Motherboard makers think shrink

Several manufacturers are releasing or developing core computer cards significantly smaller than today's norm, as they attempt to move into new product niches.

Stephen Shankland
Stephen Shankland principal writer
Stephen Shankland has been a reporter at CNET since 1998 and writes about processors, digital photography, AI, quantum computing, computer science, materials science, supercomputers, drones, browsers, 3D printing, USB, and new computing technology in general. He has a soft spot in his heart for standards groups and I/O interfaces. His first big scoop was about radioactive cat poop.
Expertise processors, semiconductors, web browsers, quantum computing, supercomputers, AI, 3D printing, drones, computer science, physics, programming, materials science, USB, UWB, Android, digital photography, science Credentials I've been covering the technology industry for 24 years and was a science writer for five years before that. I've got deep expertise in microprocessors, digital photography, computer hardware and software, internet standards, web technology, and other dee
3 min read
TAIPEI, Taiwan--In an attempt to move into new product niches, several motherboard makers here have begun releasing or developing products significantly smaller than today's norm.

Two manufacturers, Via Technologies and AsusTek, announced smaller motherboards at the Computex trade show here, while a smaller Taiwanese company, Shuttle, has begun selling them already. Intel, meanwhile, began an effort this month to create a major new motherboard standard that includes smaller options.

Computer motherboards are the cards that house primary electronic components such as processor, memory and chipset. Today, the vast majority of PCs shipped use motherboards based on the years-old standards, 12-inch-by-9.6-inch ATX or 9.6-inch-by-9.6-inch MicroATX.

The vast majority of motherboards are manufactured by Taiwanese companies such as AsusTek, Elitegroup Computer Systems (ECS), Micro-Star International (MSI), Giga-Byte and First International Computer (FIC).

Shuttle, a 500-person company based in Taipei, builds small motherboards and uses them in a computer called the XPC, similar in size to Apple's discontinued Power Mac G4 Cube.

Shuttle shipped 47,000 XPCs in August, said Ron Carlson, senior marketing executive for the company. "This market is ours to lose right now," he said.

Motherboard makers, punished by a declining PC market in recent years, stand to benefit if they can convince buyers to use standard computer technology for new jobs, such as handling video and audio.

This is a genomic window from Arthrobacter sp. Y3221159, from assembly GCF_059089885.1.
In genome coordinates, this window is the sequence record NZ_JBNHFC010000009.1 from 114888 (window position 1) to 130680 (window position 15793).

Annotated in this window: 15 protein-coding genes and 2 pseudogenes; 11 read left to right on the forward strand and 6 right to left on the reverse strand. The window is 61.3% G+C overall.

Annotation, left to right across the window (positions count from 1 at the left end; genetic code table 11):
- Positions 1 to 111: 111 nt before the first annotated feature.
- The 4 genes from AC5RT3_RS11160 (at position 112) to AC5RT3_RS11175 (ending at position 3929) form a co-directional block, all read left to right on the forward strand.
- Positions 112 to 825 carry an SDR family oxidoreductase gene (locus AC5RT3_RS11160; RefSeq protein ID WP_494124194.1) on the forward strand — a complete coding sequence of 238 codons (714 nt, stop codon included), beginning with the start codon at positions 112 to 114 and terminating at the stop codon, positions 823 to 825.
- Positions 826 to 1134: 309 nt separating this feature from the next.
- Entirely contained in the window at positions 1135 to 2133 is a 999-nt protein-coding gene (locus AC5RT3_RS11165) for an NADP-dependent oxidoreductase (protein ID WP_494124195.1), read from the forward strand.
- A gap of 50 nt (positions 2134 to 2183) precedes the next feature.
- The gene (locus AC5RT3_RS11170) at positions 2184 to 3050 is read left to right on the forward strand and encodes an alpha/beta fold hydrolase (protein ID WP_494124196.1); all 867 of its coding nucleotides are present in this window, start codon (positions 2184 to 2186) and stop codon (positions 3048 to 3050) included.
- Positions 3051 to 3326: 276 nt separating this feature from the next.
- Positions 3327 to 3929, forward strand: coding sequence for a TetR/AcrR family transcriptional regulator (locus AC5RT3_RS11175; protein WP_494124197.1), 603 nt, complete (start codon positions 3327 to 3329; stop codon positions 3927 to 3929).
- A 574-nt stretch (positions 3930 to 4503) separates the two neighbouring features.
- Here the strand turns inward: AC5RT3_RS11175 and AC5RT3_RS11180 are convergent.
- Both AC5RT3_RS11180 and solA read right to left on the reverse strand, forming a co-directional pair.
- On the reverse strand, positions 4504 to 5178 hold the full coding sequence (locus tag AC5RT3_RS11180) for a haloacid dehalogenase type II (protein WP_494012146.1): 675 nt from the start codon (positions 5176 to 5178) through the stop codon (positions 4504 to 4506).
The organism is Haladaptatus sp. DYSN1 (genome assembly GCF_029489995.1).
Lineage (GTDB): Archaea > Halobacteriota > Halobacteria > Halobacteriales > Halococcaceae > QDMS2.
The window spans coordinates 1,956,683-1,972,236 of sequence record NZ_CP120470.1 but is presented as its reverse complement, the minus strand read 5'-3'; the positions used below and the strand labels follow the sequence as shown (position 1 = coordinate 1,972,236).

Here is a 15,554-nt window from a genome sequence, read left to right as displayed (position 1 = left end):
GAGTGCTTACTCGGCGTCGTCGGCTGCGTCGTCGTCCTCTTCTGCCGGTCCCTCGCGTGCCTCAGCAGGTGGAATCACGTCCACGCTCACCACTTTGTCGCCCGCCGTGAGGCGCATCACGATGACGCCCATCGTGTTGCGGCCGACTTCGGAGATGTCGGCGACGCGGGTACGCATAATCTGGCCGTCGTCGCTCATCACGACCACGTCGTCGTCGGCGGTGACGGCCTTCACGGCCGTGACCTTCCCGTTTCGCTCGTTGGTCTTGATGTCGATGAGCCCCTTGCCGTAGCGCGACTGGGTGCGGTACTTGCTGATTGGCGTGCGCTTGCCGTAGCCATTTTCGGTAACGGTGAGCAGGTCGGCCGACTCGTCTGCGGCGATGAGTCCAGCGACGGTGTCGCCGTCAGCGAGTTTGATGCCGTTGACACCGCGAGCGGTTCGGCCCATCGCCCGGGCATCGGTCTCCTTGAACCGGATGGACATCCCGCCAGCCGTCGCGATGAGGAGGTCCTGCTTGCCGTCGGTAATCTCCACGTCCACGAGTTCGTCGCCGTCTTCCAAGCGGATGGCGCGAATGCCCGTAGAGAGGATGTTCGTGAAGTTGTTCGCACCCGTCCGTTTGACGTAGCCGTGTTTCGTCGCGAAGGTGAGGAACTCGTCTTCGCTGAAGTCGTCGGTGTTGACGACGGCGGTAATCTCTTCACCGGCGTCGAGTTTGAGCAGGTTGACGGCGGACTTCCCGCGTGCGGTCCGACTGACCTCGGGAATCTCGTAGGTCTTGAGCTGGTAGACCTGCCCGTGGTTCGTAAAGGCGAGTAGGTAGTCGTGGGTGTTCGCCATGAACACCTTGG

Via, also headquartered in Taipei, is looking beyond the PC with its small motherboards. More than a year ago, Via released a motherboard 6.7 inches on a side, a size it called Mini-ITX. And Wednesday, the company said it will begin shipping by the end of the year the even more diminutive Nano-ITX motherboard, just 4.7 inches on a side.

Though one British PC maker, Hush, sells a tiny computer based on the Mini-ITX, the motherboard is intended primarily for embedded computing devices such as routers, said Chief Executive Wenchi Chen in an interview. For example, one company uses the Mini-ITX in a computerized fingernail-polishing machine, he said. Via developed the Nano-ITX in response to customer requests for even smaller motherboards for such applications, he said.

Asus, too, is using smaller motherboards to move into new territory. Its PQS4 motherboard is used in a new gadget it's showing this week called the DigiMatrix, a small multimedia computer that can handle audio and video information. The DigiMatrix is 11.2 inches wide, 11.4 inches deep, and 2.1 inches tall.

Meanwhile, Intel is focusing on traditional PCs.

The Santa Clara, Calif.-based company sells motherboards, and its market power could be influential in establishing its new specification, called BTX (Balanced Technology Extended). Two sizes aren't smaller--BTX at 10.5 inches by 12.8 inches and MicroBTX at 10.5 inches by 10.4 inches--but PicoBTX is a relatively compact 10.5 inches by 8 inches.

One of the main reasons for developing the new design is to align the three hottest components of a computer--the processor, chipset and graphics card--so that the cooling airflow can travel directly through the machine. Dealing with these thermal issues is one of the main challenges of compact computers, especially as processors get faster.